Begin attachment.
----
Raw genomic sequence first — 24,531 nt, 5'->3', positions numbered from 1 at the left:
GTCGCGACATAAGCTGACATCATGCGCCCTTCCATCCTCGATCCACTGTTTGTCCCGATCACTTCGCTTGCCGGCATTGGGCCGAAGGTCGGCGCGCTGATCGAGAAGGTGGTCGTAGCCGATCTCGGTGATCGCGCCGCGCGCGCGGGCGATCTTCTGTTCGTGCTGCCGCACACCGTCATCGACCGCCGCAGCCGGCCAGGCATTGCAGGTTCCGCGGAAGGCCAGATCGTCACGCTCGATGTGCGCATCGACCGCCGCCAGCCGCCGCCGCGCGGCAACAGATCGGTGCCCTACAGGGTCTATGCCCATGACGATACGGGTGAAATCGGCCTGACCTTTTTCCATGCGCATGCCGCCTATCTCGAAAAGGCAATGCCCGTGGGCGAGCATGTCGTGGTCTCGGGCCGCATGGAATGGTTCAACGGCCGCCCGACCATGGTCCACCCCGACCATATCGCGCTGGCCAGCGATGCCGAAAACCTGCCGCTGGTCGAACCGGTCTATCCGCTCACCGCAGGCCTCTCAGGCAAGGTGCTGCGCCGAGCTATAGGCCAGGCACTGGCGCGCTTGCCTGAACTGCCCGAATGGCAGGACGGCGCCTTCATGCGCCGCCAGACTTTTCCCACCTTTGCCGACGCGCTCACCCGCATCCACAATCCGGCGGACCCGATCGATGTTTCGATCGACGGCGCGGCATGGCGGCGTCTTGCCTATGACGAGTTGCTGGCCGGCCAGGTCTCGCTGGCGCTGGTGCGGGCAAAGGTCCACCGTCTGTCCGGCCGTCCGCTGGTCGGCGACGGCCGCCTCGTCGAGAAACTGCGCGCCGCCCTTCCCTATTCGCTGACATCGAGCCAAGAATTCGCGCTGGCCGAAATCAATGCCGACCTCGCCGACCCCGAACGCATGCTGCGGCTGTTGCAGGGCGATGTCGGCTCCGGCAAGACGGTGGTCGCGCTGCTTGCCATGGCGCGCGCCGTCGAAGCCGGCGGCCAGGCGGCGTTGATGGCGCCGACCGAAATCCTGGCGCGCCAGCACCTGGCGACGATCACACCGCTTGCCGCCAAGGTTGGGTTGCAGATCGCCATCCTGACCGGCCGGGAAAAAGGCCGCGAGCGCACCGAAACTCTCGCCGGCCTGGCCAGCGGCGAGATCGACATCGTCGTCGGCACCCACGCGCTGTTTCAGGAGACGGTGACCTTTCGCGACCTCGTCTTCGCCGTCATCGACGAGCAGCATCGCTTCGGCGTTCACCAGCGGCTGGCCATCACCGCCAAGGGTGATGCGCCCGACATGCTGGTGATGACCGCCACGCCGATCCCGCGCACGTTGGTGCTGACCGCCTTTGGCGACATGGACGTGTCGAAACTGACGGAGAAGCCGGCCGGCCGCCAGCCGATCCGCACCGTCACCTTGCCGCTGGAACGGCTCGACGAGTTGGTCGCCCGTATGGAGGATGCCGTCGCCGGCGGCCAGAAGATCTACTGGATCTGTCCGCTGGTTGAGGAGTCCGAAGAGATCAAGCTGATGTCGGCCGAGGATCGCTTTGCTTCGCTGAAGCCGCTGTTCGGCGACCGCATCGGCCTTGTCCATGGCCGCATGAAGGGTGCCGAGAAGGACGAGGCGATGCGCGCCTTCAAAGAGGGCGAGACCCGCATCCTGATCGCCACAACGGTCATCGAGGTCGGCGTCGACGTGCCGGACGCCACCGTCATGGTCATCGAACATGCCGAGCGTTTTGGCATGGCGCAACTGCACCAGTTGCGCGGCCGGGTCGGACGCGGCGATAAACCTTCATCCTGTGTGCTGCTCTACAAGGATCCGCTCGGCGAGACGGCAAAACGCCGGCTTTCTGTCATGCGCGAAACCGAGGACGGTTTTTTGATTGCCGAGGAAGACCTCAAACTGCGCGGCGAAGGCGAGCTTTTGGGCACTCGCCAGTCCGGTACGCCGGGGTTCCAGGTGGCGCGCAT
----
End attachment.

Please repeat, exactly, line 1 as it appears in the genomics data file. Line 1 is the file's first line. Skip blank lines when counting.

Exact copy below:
Raw genomic sequence first — 24,531 nt, 5'->3', positions numbered from 1 at the left: